Transboundary Participation Collaboration between two or more countries, particularly where a natural resource is shared

AN ZA ZM BW NA

Click on the buttons below to see which countries participate in transboundary KAZA initiatives.

Fisheries Management

The Zambezi River system has experienced declining catch rates, loss of valuable fish species, and increased use of damaging fishing gear. Joint patrolling, bans on destructive nets, and efforts to standardize fishing seasons and fishing tackle are increasingly in use.

Advancing Tourism

While still in its early testing stages, the KAZA UNIVISA allows tourists to move between Zimbabwe and Zambia, and into certain parts of Botswana, as frequently as they like within a 30-day period.

Fire Management

Transboundary fire management is critical to reducing uncontrolled fires in the dry season. Fire breaks, planned early burning, and controlled floodplain burning reduce negative impacts to the woodlands and savannas of the region.

Carnivore Conservation

KAZA shelters globally significant populations of wild dog, cheetah, lion, hyena, and leopard, some of which regularly cross national borders. All five countries are piloting shared management approaches and standards to ensure the long-term survival of these threatened apex predators.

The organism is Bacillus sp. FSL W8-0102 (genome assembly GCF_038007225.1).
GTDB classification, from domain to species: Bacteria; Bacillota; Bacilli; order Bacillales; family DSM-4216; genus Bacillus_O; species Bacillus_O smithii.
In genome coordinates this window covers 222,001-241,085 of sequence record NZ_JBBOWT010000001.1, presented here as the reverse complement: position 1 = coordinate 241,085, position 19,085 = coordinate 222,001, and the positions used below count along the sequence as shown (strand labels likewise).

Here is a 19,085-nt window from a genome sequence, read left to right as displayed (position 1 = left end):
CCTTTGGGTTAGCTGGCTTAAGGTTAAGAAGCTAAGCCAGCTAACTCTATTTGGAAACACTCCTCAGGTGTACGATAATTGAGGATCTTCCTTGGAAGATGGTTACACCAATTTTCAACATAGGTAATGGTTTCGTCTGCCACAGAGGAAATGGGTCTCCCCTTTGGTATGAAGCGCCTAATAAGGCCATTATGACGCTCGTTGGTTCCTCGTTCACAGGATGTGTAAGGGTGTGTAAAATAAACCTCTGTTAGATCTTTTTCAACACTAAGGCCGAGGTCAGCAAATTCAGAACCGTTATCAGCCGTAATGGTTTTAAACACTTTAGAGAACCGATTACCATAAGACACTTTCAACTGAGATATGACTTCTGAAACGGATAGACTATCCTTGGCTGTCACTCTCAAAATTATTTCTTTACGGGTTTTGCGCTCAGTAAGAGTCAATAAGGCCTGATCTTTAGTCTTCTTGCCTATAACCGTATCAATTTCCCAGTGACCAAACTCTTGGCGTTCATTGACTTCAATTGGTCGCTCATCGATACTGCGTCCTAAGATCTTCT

Wildlife Dispersal Areas

To facilitate wildlife movement across the region, the five KAZA countries have defined six “wildlife dispersal areas” based on existing and historical animal migration routes. These “WDAs” are key corridors for allowing wildlife such as elephants to move more freely across the landscape, spurring healthy species population growth and distributing wildlife-dependent economic benefits to more people.

Fighting Cross-Border Wildlife Crime

While the open, porous nature of the countries’ shared borders benefits transboundary wildlife movements, it also facilitates the movement of poachers, who can rapidly poach in one country and escape across the border. All KAZA countries plan to strengthen transboundary collaboration on investigating and prosecuting wildlife crime via increasing joint patrols and information-sharing mechanisms.

Wildlife Dispersal Areas Six key corridors based on existing and historical animal migration routes.

1 2 3 4 5 6 AN ZA ZM BW NA

1.Khaudum-Ngamiland

Wildlife moves throughout northeastern Namibia with extensions into Angola and Botswana.

2. Kwando River

Movements follow the Kwando River through portions of four countries.

3. Zambezi-Chobe

Seasonal and migratory crossings between Botswana, Namibia, Zambia and sometimes Zimbabwe.

4. Zambezi/Mosi-Oa-Tunya

Defined by world-famous Victoria Falls. Provides a small but important corridor between Zambia and Zimbabwe.

5. Hwange-Kazuma-Chobe

Follows wildlife corridors from northwest to southeast, hugging the Botswana and Zimbabwe borders.

6.Hwange-Makgadikgadi-Nxai Pan

Links major wildlife and tourism areas in Botswana with upriver habitat in Zimbabwe.